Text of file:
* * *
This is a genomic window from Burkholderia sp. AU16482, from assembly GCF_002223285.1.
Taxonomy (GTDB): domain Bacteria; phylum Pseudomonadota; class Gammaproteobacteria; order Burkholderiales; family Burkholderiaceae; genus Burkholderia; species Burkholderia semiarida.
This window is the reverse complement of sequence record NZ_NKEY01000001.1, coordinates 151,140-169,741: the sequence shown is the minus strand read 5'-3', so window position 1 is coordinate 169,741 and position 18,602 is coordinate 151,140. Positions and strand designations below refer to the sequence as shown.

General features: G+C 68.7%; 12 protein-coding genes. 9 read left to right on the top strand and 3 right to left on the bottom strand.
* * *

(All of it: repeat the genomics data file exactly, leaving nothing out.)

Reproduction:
This is a genomic window from Burkholderia sp. AU16482, from assembly GCF_002223285.1.
Taxonomy (GTDB): domain Bacteria; phylum Pseudomonadota; class Gammaproteobacteria; order Burkholderiales; family Burkholderiaceae; genus Burkholderia; species Burkholderia semiarida.
This window is the reverse complement of sequence record NZ_NKEY01000001.1, coordinates 151,140-169,741: the sequence shown is the minus strand read 5'-3', so window position 1 is coordinate 169,741 and position 18,602 is coordinate 151,140. Positions and strand designations below refer to the sequence as shown.

General features: G+C 68.7%; 12 protein-coding genes. 9 read left to right on the top strand and 3 right to left on the bottom strand.